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Our rules have been updated and given their own forum. Go and look at them! They are nice, and there may be new ones that you didn't know about! Hooray for rules! Hooray for The System! Hooray for Conforming!
I was given this book as a joke by one of my friends on my wedding day two years ago. Since then it has been on my bookshelf unread. I pulled it out today since I ran out of reading material and wanted something to read while going to work. Now, I haven't read this completely but man, this book is something else.
It is written by Esther Vilar and published in 1971 and some of the views are out there. But suprisingly some of the views I found were right as well. An example:
If a young man gets married, starts a family, and spends the rest of his life working at a soul-destroying job, he is held up as an example of virtue and responsibility. The other type of man, living only for himself, working only for himself, doing first one thing and then another simply because he enjoys it and because he has to keep only himself, sleeping where and when he wants, and facing woman when he meets her, on equal terms and not as one of a million slaves, is rejected by society. The free, unshackled man has no place in its midst.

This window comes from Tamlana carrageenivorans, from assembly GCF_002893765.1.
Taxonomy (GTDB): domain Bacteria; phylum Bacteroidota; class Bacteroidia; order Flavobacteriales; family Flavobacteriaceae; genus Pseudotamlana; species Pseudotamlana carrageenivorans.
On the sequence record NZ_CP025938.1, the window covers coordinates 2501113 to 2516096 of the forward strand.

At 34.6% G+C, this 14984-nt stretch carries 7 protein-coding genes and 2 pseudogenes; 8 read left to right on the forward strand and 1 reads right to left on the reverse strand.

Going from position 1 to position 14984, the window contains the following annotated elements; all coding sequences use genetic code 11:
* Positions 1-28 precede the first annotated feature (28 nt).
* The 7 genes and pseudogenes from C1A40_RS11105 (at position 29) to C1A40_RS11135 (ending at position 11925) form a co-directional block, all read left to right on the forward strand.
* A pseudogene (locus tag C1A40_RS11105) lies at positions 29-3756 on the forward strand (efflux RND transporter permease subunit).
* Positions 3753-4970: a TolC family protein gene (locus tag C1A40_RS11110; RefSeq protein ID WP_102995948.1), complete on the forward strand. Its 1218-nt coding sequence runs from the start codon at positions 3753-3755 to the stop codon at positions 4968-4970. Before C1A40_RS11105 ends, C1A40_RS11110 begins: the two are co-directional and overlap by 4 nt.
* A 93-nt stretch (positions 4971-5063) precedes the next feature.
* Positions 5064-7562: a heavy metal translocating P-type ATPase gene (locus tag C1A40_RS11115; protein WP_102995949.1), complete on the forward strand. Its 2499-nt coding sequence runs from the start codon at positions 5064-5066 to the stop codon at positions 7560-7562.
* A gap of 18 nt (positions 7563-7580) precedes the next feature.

This really does speak true to me because as in another thread, a bachelor is seen as someone with a problem but those who are married are seen as good with few "drawbacks". Another post agree on my lines of thinking that this isn't the case and that there are married people with larger "drawbacks" than bachelor ones.
Men have been trained and conditioned by women, not unlike the way Pavlov conditioned his dogs, into becoming their slaves. As compensation for their labours men are given periodic use of a woman's v*****.
As a married person, I can see this becoming true, though I haven't had this experience. You do something bad, thus no sex, but if you do something good then you get it.
If praise is applied in the correct dosage a woman will never need to scold. Any man who is accustomed to a regular and conditional dosage of praise will interpret its absence as displeasure.
This is something I do not know about or feel comfortable with. If the man feels he has done a good job, he should be proud in knowing so and not be bothered on what the SO thinks.
Now, I haven't finished the book nor have I agreed with everything she says in the book. Some parts make sense some do not. What is your opinion if you have read it or on her quotes?